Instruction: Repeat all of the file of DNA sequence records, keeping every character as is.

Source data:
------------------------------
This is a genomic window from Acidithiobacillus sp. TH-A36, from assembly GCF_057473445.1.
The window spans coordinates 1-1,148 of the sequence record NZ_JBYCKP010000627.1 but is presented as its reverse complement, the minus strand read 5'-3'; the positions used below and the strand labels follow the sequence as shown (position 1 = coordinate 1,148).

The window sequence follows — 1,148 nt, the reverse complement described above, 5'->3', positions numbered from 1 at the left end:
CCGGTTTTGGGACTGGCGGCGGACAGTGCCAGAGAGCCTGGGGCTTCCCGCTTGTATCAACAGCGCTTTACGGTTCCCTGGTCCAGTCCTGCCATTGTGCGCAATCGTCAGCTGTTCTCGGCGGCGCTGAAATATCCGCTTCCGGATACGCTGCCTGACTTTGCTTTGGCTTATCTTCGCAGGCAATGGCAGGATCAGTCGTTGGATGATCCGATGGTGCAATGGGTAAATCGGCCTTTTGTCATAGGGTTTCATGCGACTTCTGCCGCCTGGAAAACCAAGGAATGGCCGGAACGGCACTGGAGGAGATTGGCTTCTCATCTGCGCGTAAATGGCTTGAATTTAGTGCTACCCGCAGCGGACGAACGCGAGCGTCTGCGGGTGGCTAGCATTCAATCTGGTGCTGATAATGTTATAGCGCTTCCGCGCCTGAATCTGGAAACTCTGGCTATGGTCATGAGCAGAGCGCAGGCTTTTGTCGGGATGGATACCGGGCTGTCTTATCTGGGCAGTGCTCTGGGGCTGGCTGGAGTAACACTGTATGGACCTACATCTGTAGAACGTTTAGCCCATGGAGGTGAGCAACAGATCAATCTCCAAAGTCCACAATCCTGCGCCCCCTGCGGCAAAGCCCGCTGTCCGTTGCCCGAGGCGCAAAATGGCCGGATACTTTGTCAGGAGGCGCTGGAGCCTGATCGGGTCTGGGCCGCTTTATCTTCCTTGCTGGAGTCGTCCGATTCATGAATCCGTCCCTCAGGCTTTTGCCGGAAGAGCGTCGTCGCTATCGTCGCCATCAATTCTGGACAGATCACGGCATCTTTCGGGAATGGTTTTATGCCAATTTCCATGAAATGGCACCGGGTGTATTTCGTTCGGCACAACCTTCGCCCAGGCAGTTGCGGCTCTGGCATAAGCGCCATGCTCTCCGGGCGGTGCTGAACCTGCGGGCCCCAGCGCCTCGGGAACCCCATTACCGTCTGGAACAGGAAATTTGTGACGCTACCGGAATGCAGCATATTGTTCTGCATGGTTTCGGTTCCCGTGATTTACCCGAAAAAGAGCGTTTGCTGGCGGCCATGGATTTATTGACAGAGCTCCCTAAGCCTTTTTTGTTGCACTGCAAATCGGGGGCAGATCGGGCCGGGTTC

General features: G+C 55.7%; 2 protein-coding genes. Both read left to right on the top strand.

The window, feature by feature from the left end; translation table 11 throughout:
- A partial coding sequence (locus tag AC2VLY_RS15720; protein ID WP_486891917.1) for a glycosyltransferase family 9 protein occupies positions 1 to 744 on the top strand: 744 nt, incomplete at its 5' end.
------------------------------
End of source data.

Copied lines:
This is a genomic window from Acidithiobacillus sp. TH-A36, from assembly GCF_057473445.1.
The window spans coordinates 1-1,148 of the sequence record NZ_JBYCKP010000627.1 but is presented as its reverse complement, the minus strand read 5'-3'; the positions used below and the strand labels follow the sequence as shown (position 1 = coordinate 1,148).

The window sequence follows — 1,148 nt, the reverse complement described above, 5'->3', positions numbered from 1 at the left end:
CCGGTTTTGGGACTGGCGGCGGACAGTGCCAGAGAGCCTGGGGCTTCCCGCTTGTATCAACAGCGCTTTACGGTTCCCTGGTCCAGTCCTGCCATTGTGCGCAATCGTCAGCTGTTCTCGGCGGCGCTGAAATATCCGCTTCCGGATACGCTGCCTGACTTTGCTTTGGCTTATCTTCGCAGGCAATGGCAGGATCAGTCGTTGGATGATCCGATGGTGCAATGGGTAAATCGGCCTTTTGTCATAGGGTTTCATGCGACTTCTGCCGCCTGGAAAACCAAGGAATGGCCGGAACGGCACTGGAGGAGATTGGCTTCTCATCTGCGCGTAAATGGCTTGAATTTAGTGCTACCCGCAGCGGACGAACGCGAGCGTCTGCGGGTGGCTAGCATTCAATCTGGTGCTGATAATGTTATAGCGCTTCCGCGCCTGAATCTGGAAACTCTGGCTATGGTCATGAGCAGAGCGCAGGCTTTTGTCGGGATGGATACCGGGCTGTCTTATCTGGGCAGTGCTCTGGGGCTGGCTGGAGTAACACTGTATGGACCTACATCTGTAGAACGTTTAGCCCATGGAGGTGAGCAACAGATCAATCTCCAAAGTCCACAATCCTGCGCCCCCTGCGGCAAAGCCCGCTGTCCGTTGCCCGAGGCGCAAAATGGCCGGATACTTTGTCAGGAGGCGCTGGAGCCTGATCGGGTCTGGGCCGCTTTATCTTCCTTGCTGGAGTCGTCCGATTCATGAATCCGTCCCTCAGGCTTTTGCCGGAAGAGCGTCGTCGCTATCGTCGCCATCAATTCTGGACAGATCACGGCATCTTTCGGGAATGGTTTTATGCCAATTTCCATGAAATGGCACCGGGTGTATTTCGTTCGGCACAACCTTCGCCCAGGCAGTTGCGGCTCTGGCATAAGCGCCATGCTCTCCGGGCGGTGCTGAACCTGCGGGCCCCAGCGCCTCGGGAACCCCATTACCGTCTGGAACAGGAAATTTGTGACGCTACCGGAATGCAGCATATTGTTCTGCATGGTTTCGGTTCCCGTGATTTACCCGAAAAAGAGCGTTTGCTGGCGGCCATGGATTTATTGACAGAGCTCCCTAAGCCTTTTTTGTTGCACTGCAAATCGGGGGCAGATCGGGCCGGGTTC

General features: G+C 55.7%; 2 protein-coding genes. Both read left to right on the top strand.

The window, feature by feature from the left end; translation table 11 throughout:
- A partial coding sequence (locus tag AC2VLY_RS15720; protein ID WP_486891917.1) for a glycosyltransferase family 9 protein occupies positions 1 to 744 on the top strand: 744 nt, incomplete at its 5' end.